Bruins lose to Rangers in overtime, 4-3

NEW YORK — The Rangers were desperate. They had dropped their first two games. Henrik Lundqvist was pulled against Pittsburgh Monday.

Just three matches into the 48-game season, Rangers coach John Tortorella made a desperate call by putting his top three guns together: Marian Gaborik, Brad Richards, and Rick Nash. The move worked.

Twenty-seven seconds into overtime Wednesday night, Gaborik capped a hat trick by batting a mid-air puck past Tuukka Rask to give the Rangers a 4-3 win. Earlier, Gaborik scored two straight goals that nearly buried the Bruins before seven minutes had ticked off the clock.

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So in that sense, the Bruins were happy with the point they scratched out.

“We redeemed ourselves pretty well,” said coach Claude Julien. “It could have been worse. That first 10 minutes is obviously what cost us the game tonight. It’s unfortunate. But what I liked about our team is our resiliency to get back and start playing the way we should have. We got back in the game and gave ourselves a chance to win.”

On the winning goal, Chris Kelly tried to pass to Andrew Ference at the point. Ference couldn’t handle the puck. It was just the bobble that Gaborik needed.

Gaborik turned on the turbos and rocketed past Ference and Johnny Boychuk. Rask (29 saves) turned back Gaborik’s first shot with his right pad. But as the rebound popped into the air, Gaborik swiped it down and into the net to complete his three-goal barrage.

“He’s got a quick snap shot, so I closed my five-hole,” Rask said. “Then he bats it out of the air again. That’s why he scored 50 goals last year.”

Late in regulation, Rask made two dynamic stops to send the game into overtime. The Rangers’ first line converged with speed on the goal. Rask turned back Nash’s close-range shot with his blocker. Rask then hit the deck to stuff Gaborik on the rebound in the final minute of the third. Had Rask not turned back the ace snipers, the Bruins would have left Broadway with zero points.

“Tuukka’s been good for us,” Julien said. “He made some big saves at the end to help us get at least one point. He’s been really good. If anybody had doubts about Tuukka, hopefully they’re erased by now. He’s been solid in every game he’s played.”

Earlier, Gaborik was on pace to hit double digits. On New York’s first goal, the Rangers pulled off a set breakout. As Gaborik and Nash peeled out of the zone with speed, Michael Del Zotto hit Richards with an outlet pass. Richards tapped the puck to an in-stride Nash to trigger a two-on-one rush against Boychuk. Nash connected with Gaborik, who went upstairs on Rask at 4:36 of the first.

“It’s a lot more firepower,” Boychuk, who drew shutdown duty alongside Zdeno Chara, said of the threesome. “They’re all three really good players. You’ve just got to bear down and try to shut them down. Just limit their chances. They’re going to get some. But you have to limit them, because they’re three of the best players in the league.”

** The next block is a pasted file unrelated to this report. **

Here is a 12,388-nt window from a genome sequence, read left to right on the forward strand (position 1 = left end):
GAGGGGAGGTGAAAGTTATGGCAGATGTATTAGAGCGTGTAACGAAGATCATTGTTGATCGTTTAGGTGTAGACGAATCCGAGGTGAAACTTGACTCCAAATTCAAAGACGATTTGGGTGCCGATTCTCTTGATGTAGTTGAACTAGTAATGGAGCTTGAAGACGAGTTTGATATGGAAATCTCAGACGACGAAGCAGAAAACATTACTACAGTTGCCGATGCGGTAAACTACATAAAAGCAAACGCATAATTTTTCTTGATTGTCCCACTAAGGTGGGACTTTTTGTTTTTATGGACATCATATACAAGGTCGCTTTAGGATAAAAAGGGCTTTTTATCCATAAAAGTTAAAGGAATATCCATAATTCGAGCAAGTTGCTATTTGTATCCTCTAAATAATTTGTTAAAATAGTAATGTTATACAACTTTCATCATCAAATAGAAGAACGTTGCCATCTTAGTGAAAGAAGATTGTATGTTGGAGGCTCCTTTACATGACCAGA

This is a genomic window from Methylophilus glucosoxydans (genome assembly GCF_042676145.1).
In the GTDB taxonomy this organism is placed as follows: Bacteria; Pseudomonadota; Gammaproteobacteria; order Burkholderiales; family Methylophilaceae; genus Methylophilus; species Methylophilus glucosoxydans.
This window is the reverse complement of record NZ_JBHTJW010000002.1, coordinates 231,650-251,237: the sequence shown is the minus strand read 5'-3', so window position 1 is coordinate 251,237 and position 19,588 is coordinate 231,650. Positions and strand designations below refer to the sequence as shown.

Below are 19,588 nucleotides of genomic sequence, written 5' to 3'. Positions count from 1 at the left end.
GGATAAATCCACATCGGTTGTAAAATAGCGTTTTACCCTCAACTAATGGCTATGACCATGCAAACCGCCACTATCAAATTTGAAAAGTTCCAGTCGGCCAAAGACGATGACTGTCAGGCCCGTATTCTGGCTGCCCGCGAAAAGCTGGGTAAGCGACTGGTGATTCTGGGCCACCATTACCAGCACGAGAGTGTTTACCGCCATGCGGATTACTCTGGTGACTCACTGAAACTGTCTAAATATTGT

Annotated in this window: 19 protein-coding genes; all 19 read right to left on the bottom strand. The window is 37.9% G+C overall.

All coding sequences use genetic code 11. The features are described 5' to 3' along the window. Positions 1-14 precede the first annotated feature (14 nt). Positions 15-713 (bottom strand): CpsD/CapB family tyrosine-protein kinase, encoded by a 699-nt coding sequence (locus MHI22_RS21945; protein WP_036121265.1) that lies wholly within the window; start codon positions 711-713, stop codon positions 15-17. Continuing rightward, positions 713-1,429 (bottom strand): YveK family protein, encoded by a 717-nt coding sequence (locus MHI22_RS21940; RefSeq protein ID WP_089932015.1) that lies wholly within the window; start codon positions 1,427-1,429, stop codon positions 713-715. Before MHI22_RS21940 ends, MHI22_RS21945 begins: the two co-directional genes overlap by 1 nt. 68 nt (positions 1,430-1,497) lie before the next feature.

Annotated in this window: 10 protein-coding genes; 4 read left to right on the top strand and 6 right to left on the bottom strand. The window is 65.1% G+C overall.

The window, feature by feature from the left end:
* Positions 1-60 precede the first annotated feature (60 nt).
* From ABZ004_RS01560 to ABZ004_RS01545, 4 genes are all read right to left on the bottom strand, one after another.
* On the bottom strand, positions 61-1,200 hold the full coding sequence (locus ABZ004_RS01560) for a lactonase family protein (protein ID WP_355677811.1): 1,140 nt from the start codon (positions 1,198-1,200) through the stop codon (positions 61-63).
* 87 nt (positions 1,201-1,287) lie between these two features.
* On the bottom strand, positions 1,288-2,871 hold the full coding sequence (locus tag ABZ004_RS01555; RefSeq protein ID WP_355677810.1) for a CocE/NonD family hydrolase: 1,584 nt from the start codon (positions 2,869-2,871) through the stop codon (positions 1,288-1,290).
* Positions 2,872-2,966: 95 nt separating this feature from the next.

Just over two minutes later, Gaborik doubled the Rangers’ lead. Rask got a piece of Del Zotto’s point shot. But Gaborik slipped behind the Boston defense and tucked the rebound past Rask at 6:49.

Julien called his timeout. He reminded his players that the roaring start they had prepared for had indeed taken place. The Bruins had done little to fight against the rush.

“We weren’t sharp. We weren’t ready to play,” Julien said. “Everything we talked about before the game wasn’t happening. We had to get our heads into it. Once we started doing that, you saw what was happening. We started playing a lot in their own end, doing all the things we were supposed to. Every time we did that, we were getting the success we were looking for. It was about refocusing the team and getting them to do those little things that we had talked about before the game.”

The Bruins started their comeback in the second with their first power-play goal of the season. Dougie Hamilton slipped a point shot through traffic. Brad Marchand was positioned to tip Hamilton’s shot past Lundqvist at 1:05 of the second.

The Bruins tied the game at 12:24 of the second. Lundqvist stopped a close-range Milan Lucic shot. But Lucic stayed with the puck and tapped in the rebound to tie the game at 2-2.

Less than a minute later, Taylor Pyatt put the Rangers up a goal again. But Nathan Horton answered at 15:37 of the third with his first goal of the season. The Rangers tried to clear the zone. But Ference sealed off the wall and sent the puck down to Gregory Campbell in the corner. Campbell spotted Horton in the slot. Horton, using Carl Hagelin as a screen, snapped a shot past Lundqvist (26 saves) to tie the game at 3-3.

“They came out really strong,” Horton said of the Rangers. “We thought we were ready. We came back. We showed that we can come back. I think it was a really good game for us. We played really well after that.”